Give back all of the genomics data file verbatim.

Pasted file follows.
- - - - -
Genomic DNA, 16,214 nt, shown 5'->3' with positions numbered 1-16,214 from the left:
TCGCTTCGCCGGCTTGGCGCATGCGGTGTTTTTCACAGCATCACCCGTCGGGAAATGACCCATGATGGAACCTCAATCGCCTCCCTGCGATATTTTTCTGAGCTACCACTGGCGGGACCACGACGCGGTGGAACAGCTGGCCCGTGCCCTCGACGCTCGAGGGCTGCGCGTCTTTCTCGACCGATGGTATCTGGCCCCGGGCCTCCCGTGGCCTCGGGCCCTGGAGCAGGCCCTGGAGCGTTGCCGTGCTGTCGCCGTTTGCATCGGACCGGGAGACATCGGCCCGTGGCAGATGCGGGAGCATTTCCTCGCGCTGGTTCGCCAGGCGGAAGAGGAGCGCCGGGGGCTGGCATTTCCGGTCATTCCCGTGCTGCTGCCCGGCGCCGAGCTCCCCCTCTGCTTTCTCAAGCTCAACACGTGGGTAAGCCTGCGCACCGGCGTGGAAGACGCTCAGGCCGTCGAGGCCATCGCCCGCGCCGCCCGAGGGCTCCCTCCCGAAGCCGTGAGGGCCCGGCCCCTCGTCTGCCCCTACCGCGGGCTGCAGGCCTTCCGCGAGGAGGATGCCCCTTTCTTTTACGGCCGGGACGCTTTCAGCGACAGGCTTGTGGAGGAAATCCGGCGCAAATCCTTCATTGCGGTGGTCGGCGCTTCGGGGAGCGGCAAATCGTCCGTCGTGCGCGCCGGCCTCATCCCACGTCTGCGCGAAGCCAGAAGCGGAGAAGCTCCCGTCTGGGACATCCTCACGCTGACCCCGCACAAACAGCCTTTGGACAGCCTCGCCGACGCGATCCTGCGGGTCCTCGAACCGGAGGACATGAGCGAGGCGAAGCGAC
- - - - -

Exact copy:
Genomic DNA, 16,214 nt, shown 5'->3' with positions numbered 1-16,214 from the left:
TCGCTTCGCCGGCTTGGCGCATGCGGTGTTTTTCACAGCATCACCCGTCGGGAAATGACCCATGATGGAACCTCAATCGCCTCCCTGCGATATTTTTCTGAGCTACCACTGGCGGGACCACGACGCGGTGGAACAGCTGGCCCGTGCCCTCGACGCTCGAGGGCTGCGCGTCTTTCTCGACCGATGGTATCTGGCCCCGGGCCTCCCGTGGCCTCGGGCCCTGGAGCAGGCCCTGGAGCGTTGCCGTGCTGTCGCCGTTTGCATCGGACCGGGAGACATCGGCCCGTGGCAGATGCGGGAGCATTTCCTCGCGCTGGTTCGCCAGGCGGAAGAGGAGCGCCGGGGGCTGGCATTTCCGGTCATTCCCGTGCTGCTGCCCGGCGCCGAGCTCCCCCTCTGCTTTCTCAAGCTCAACACGTGGGTAAGCCTGCGCACCGGCGTGGAAGACGCTCAGGCCGTCGAGGCCATCGCCCGCGCCGCCCGAGGGCTCCCTCCCGAAGCCGTGAGGGCCCGGCCCCTCGTCTGCCCCTACCGCGGGCTGCAGGCCTTCCGCGAGGAGGATGCCCCTTTCTTTTACGGCCGGGACGCTTTCAGCGACAGGCTTGTGGAGGAAATCCGGCGCAAATCCTTCATTGCGGTGGTCGGCGCTTCGGGGAGCGGCAAATCGTCCGTCGTGCGCGCCGGCCTCATCCCACGTCTGCGCGAAGCCAGAAGCGGAGAAGCTCCCGTCTGGGACATCCTCACGCTGACCCCGCACAAACAGCCTTTGGACAGCCTCGCCGACGCGATCCTGCGGGTCCTCGAACCGGAGGACATGAGCGAGGCGAAGCGAC